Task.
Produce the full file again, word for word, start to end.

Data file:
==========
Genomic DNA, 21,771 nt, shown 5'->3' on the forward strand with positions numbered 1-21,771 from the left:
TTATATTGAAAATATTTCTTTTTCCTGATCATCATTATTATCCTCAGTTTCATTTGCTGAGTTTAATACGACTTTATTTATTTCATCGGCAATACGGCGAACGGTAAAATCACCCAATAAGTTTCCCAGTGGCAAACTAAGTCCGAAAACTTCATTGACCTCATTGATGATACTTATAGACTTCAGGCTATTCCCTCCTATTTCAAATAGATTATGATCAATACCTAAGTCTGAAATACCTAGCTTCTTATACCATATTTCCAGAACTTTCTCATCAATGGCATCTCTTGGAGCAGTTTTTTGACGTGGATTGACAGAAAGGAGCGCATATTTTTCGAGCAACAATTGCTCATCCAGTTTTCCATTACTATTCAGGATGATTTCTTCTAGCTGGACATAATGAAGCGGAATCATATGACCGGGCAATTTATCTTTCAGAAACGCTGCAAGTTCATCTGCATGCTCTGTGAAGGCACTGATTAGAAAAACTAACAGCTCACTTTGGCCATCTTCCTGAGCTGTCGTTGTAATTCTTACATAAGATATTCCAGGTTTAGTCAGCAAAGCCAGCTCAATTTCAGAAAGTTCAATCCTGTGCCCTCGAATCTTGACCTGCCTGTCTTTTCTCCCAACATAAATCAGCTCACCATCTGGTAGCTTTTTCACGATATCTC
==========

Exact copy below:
Genomic DNA, 21,771 nt, shown 5'->3' on the forward strand with positions numbered 1-21,771 from the left:
TTATATTGAAAATATTTCTTTTTCCTGATCATCATTATTATCCTCAGTTTCATTTGCTGAGTTTAATACGACTTTATTTATTTCATCGGCAATACGGCGAACGGTAAAATCACCCAATAAGTTTCCCAGTGGCAAACTAAGTCCGAAAACTTCATTGACCTCATTGATGATACTTATAGACTTCAGGCTATTCCCTCCTATTTCAAATAGATTATGATCAATACCTAAGTCTGAAATACCTAGCTTCTTATACCATATTTCCAGAACTTTCTCATCAATGGCATCTCTTGGAGCAGTTTTTTGACGTGGATTGACAGAAAGGAGCGCATATTTTTCGAGCAACAATTGCTCATCCAGTTTTCCATTACTATTCAGGATGATTTCTTCTAGCTGGACATAATGAAGCGGAATCATATGACCGGGCAATTTATCTTTCAGAAACGCTGCAAGTTCATCTGCATGCTCTGTGAAGGCACTGATTAGAAAAACTAACAGCTCACTTTGGCCATCTTCCTGAGCTGTCGTTGTAATTCTTACATAAGATATTCCAGGTTTAGTCAGCAAAGCCAGCTCAATTTCAGAAAGTTCAATCCTGTGCCCTCGAATCTTGACCTGCCTGTCTTTTCTCCCAACATAAATCAGCTCACCATCTGGTAGCTTTTTCACGATATCTC